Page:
English Lessons – starting again in the UK

 

Visit to an English Class in late October 2017

I am visiting a large room filled with weak autumn sun in South London, from where a drop-in for refugee women is run twice a week.  In the corner, a small child is contentedly playing with a train-set, while shrieks and happy chatter come from the nursery next-door. The theme of today’s English class is education, and on the whiteboard the group facilitator has written the simple question ‘How did you learn as a child?’   Today’s group of 10 women, some new to the group, others regulars, hesitantly start to consider how to answer this question about their lives in this mostly unfamiliar, but common language that they now share -English.

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Refugees bothered me, now I’m one myself

Melek* moved to Belgium two years ago, when her husband, a Turkish diplomat, was assigned to Brussels. She took unpaid leave from her job in a prestigious Turkish institution. Their lives were perfect until the 15th of July 2016, when an attempted coup in Turkey turned their lives upside down. Her husband was discharged and she was dismissed from her job because she was married to him. Unable to return to their country for fear of persecution, they applied for asylum in Belgium. Lacking money and fearing retaliation, Melek struggles with her new life.

Despite her full schedule finding a job, learning French and Dutch and undertaking unpaid research as a PhD candidate, she decided to write a piece for RefuTales. One year after the failed coup, she’s ready to speak up.

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After Decade in Greece Not Welcome Anymore

A.* is an independent woman. First, she worked in the family business in Syria. After that, she went to Greece and established a life for herself there. But with a change of rules came a change of place. A. now lives in London, has recently received her refugee status and is eagerly looking for a job.

Successful in Greece

According to A., people from Syria didn’t use to travel much abroad before the war. “In Syria, we have everything – mountains, deserts, rivers, sea, history. When I was younger, I visited all cities in Syria. They each have their own beauty, even though many of them are destroyed now.” Having great beauty at home didn’t prevent A. from moving abroad, though. “I wanted to experience the Western way of life. I was really keen on doing so and applied for a visa ten years in a row.”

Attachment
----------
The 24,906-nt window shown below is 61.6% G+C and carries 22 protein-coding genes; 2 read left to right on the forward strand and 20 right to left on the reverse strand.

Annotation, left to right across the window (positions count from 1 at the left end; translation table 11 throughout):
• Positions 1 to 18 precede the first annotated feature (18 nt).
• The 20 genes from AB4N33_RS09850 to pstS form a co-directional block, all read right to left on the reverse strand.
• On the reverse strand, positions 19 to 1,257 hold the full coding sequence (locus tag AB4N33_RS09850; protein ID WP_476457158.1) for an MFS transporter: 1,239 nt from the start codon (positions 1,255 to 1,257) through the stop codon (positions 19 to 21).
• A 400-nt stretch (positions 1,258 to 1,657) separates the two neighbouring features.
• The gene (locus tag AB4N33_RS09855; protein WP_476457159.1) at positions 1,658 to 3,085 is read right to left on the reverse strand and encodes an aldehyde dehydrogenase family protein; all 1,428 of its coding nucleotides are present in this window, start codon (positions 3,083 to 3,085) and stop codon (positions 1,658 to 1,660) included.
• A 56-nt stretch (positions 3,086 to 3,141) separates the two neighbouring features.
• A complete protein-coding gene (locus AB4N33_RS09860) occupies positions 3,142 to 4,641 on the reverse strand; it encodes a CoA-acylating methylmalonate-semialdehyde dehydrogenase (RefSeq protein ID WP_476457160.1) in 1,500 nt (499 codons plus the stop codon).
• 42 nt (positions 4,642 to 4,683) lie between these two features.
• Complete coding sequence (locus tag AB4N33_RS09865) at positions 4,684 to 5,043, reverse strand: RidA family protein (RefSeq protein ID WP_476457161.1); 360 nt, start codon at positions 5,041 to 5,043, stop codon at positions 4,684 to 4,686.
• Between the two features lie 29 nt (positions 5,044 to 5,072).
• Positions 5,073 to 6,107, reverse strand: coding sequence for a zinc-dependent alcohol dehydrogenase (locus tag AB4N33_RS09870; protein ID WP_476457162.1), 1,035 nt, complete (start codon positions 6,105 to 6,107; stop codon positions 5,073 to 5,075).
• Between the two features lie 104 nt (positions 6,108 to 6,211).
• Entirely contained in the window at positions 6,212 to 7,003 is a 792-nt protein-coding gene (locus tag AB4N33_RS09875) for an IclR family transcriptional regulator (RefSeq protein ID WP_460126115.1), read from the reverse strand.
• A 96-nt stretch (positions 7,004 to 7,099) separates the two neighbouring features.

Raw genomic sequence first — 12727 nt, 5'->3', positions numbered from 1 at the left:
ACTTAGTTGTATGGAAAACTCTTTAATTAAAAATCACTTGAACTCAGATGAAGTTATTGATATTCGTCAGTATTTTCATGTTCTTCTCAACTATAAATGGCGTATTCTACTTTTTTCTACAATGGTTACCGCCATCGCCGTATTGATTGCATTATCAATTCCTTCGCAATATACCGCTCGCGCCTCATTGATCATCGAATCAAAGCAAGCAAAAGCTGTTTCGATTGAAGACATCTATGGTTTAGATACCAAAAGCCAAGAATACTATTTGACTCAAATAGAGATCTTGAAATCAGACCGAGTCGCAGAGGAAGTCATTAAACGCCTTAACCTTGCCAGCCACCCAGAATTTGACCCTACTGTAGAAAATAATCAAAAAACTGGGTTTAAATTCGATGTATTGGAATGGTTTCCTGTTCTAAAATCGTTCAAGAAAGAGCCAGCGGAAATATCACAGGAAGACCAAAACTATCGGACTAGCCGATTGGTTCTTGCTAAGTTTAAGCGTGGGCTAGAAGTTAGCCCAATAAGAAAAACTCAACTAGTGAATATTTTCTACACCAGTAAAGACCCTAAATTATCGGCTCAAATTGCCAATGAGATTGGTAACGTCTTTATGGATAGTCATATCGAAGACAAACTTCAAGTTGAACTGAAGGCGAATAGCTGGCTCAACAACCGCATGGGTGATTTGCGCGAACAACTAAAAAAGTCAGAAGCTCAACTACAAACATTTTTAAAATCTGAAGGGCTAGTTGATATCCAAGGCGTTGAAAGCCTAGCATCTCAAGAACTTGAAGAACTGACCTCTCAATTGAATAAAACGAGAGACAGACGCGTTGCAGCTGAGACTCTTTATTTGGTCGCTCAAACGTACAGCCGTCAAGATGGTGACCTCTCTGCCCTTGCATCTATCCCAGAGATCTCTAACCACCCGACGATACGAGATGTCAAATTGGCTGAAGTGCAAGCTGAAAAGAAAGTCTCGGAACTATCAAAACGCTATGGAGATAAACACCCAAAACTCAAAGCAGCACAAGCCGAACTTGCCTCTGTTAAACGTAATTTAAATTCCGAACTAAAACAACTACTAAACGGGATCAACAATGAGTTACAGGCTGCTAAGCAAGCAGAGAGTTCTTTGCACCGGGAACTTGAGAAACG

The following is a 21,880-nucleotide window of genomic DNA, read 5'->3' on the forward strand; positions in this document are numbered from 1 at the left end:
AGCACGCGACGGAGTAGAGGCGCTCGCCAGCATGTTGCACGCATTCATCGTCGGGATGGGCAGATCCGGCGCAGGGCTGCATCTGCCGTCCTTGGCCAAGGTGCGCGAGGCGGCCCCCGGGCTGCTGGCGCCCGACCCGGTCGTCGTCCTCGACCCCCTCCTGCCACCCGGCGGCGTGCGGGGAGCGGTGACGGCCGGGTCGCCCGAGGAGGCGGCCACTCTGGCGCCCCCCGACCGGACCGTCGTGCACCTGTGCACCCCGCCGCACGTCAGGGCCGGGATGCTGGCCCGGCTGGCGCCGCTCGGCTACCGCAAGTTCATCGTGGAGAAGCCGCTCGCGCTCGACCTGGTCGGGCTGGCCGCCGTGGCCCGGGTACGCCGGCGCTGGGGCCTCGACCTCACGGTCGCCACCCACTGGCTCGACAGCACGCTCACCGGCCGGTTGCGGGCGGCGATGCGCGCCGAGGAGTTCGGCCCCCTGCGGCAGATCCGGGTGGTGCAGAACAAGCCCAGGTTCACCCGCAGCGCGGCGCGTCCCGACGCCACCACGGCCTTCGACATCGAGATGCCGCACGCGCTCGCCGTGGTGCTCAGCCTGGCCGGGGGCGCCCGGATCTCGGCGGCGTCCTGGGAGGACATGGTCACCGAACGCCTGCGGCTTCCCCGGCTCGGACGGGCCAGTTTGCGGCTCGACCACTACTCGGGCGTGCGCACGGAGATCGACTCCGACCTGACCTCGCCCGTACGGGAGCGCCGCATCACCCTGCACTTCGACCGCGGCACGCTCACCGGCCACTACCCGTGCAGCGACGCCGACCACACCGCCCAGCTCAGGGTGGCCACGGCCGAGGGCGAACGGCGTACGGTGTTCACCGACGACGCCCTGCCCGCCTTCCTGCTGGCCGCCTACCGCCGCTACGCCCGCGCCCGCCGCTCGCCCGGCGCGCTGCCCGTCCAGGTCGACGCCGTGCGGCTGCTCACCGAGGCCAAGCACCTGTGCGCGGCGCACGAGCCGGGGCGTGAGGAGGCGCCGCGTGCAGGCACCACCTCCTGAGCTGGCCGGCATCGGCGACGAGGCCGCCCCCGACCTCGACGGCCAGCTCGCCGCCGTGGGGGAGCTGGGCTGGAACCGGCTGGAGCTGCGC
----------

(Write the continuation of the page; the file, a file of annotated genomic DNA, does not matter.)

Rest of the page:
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How a Syrian Director opened a Restaurant in Antwerp

One rarely meets people who can incite others with their strength and zeal for life. Sally Ghannoum is such a person. One year and a half after her arrival in Belgium, she managed to establish a Syrian restaurant with the help of dozens of new friends.

We met at Dilbi Falafel in Antwerp while savouring the tasty cuisine. It soon became clear that Sally had more to offer than just oriental dishes. One could refer to her as the embodiment of successful integration.

In the heart of the Arabic neighbourhood

Dilbi Falafel is not exactly a business you’ll stumble upon, but there has been a steady growth of customers through word of mouth. It’s located at Diepstraat 60, about a ten minute walk from the train station of Antwerp. Suppressing my first impulse of entering the shopping street (known as ‘De Meir’), I made my way towards the Arabic neighbourhood. Sally dreams about a big restaurant at ‘de Groenplaats’, but for the moment she settles for her cosy restaurant. And she’s right. The location might even add to its charm.

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Governments Should Give Refugees Netflix to Make Language Learning Fun